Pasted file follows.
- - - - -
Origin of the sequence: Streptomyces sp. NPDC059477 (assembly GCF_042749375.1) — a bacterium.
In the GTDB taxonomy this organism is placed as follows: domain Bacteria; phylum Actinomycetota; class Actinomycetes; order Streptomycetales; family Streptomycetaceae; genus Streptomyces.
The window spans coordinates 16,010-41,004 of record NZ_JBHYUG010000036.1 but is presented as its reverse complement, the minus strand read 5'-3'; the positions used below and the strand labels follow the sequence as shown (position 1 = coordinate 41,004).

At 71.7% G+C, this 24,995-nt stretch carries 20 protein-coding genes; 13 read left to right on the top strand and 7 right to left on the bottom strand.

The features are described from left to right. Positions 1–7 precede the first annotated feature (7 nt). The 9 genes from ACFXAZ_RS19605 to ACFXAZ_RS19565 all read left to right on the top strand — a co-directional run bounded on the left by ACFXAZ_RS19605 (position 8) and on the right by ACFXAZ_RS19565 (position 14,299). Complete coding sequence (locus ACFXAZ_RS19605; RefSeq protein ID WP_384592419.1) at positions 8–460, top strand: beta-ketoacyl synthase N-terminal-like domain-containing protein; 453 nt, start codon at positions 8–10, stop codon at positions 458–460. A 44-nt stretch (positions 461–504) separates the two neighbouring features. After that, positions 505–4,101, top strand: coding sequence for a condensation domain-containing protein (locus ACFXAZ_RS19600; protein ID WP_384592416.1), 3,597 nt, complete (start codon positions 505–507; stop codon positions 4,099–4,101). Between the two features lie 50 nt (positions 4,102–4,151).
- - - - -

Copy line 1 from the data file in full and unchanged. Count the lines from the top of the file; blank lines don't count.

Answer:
Origin of the sequence: Streptomyces sp. NPDC059477 (assembly GCF_042749375.1) — a bacterium.